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02/17/2017

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African American History Month Spotlight: HSI Cleveland ASAC Michael Moreland

African American History Month Spotlight: HSI Cleveland ASAC Michael Moreland

It was a major culture shock when U.S. Immigration and Customs Enforcement’s (ICE) Homeland Security Investigations (HSI) Cleveland Assistant Special Agent in Charge (ASAC) Michael T. Moreland first joined the U.S. Army.

After all, it’s a long way from his hometown of Pittsburgh, Pennsylvania, to Schofield Barracks, Hawaii, where he was stationed. But despite the early obstacles, Moreland had a successful 15-year Army career that opened the door to his current law enforcement career.

As Moreland reflects on African American History Month, he looks back in appreciation of how those in generations before him made sacrifices to make it possible for the opportunities of today.

According to Moreland, one of the things instilled in him at an early age while growing up in Pittsburgh was the value of family and the belief that family should stick together. To this day, they are still a tight-knit group, and with Moreland a quick two-hour drive away from Pittsburgh in Cleveland, he is able to spend a lot of time with the family, especially his daughter, during his time way from work.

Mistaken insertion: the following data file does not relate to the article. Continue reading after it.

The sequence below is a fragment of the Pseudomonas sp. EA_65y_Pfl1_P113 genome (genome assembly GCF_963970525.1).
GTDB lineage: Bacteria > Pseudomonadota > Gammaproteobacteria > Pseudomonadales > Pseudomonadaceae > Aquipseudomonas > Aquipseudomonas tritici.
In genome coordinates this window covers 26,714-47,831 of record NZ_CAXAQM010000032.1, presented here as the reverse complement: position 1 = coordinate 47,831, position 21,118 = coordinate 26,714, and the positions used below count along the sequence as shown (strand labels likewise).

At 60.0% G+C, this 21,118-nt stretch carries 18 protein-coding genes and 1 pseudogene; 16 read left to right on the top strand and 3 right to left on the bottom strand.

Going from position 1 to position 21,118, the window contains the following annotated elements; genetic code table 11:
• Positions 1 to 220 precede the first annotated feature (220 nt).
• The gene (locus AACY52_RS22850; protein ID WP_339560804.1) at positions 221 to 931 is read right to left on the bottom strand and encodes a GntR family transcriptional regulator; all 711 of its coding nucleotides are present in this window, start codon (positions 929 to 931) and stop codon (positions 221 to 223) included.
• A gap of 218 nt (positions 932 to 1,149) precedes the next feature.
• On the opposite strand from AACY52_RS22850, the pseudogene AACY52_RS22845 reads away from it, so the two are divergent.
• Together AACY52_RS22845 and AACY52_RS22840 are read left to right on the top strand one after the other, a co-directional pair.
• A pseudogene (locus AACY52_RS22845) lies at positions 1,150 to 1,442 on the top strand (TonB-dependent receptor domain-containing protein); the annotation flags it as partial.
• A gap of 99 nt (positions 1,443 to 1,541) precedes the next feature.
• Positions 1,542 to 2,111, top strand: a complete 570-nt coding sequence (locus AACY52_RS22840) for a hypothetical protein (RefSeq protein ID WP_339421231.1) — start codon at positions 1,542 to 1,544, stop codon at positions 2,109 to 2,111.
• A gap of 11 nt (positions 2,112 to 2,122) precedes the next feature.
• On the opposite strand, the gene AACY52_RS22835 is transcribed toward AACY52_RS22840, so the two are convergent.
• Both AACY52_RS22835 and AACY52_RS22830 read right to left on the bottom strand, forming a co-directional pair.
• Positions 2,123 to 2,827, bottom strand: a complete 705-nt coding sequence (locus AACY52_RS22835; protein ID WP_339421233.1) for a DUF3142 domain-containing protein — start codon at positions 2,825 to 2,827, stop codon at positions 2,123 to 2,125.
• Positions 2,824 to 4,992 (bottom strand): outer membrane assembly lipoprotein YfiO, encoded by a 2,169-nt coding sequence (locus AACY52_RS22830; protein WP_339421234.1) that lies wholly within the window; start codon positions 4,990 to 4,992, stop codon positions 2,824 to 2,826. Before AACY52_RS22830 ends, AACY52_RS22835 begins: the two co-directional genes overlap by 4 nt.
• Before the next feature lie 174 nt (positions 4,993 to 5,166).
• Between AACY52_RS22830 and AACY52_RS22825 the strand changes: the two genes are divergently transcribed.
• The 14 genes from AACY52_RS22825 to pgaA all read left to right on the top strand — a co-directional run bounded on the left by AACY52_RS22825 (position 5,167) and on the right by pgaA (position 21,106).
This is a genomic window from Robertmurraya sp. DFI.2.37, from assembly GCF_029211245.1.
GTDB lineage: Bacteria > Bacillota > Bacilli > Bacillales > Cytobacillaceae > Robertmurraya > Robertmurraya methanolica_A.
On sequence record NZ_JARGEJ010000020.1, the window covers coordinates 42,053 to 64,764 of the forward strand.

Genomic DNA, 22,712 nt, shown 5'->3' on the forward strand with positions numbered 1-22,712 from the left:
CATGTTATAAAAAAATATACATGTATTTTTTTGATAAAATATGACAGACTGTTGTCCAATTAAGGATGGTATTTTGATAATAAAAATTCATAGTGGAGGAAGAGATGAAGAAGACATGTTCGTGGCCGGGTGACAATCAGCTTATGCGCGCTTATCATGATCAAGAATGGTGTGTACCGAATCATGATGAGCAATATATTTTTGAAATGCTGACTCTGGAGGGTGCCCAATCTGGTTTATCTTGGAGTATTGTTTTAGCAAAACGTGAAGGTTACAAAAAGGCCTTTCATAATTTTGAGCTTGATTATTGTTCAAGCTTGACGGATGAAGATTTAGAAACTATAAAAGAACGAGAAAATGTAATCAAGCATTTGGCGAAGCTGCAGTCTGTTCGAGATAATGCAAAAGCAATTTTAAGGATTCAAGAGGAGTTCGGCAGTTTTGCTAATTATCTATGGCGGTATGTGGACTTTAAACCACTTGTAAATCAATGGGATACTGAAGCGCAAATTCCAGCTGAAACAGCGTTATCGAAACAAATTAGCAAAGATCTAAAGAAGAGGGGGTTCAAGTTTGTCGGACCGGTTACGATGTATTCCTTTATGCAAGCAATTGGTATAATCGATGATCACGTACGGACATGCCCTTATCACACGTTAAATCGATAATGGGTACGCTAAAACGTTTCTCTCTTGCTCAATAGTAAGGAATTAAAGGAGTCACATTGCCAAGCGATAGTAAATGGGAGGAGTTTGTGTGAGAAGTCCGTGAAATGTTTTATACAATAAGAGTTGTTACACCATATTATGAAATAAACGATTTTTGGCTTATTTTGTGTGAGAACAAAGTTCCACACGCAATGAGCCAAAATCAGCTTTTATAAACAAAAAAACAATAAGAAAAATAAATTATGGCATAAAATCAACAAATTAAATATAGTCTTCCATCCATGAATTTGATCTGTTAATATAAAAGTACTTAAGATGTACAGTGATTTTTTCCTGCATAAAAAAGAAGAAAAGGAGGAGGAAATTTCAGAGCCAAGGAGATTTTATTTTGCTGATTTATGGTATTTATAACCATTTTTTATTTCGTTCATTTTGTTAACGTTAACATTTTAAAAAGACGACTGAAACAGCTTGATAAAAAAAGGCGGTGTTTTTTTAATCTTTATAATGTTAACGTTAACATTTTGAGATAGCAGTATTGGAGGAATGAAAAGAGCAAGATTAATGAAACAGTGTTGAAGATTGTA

Moreland was named HSI Cleveland ASAC in 2015. He is currently on a four-month detail as (A)Unit Chief of the HSI Academy at the Federal Law Enforcement Training Centers (FLETC) in Glynco, Georgia.

As a leader within the agency, Moreland helps guide the next generation, just as it was done for him by his grandfather, and other African Americans in leadership that he has looked up to.  Moreland said that there are African American leaders within HSI such as HSI Executive Associate Director Peter T. Edge and HSI Philadelphia SAC Marlon Miller, which are examples for others to follow. Moreland also stressed that there are also African American role models within the ranks that are eager to share the knowledge and experience they gained in government service.

“I feel that same responsibility for anyone who is looking up to me. Of course for African Americans who are working for me, but I have that same feeling for any agent or employee no matter what the race,” Moreland said. “I would like to see a time when we as a people make up in our minds that opportunities are for every one and that we shouldn’t let a perception hold us back from pursuing our goals, dreams and hopes.”

Those dreams have come to reality in the form of a successful military career and a successful career within ICE. For Moreland, this is just the beginning.

“I never thought I would make it this far, but now that I’m here I feel like the sky’s the limit,” Moreland said.

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Last Reviewed/Updated: 02/21/2017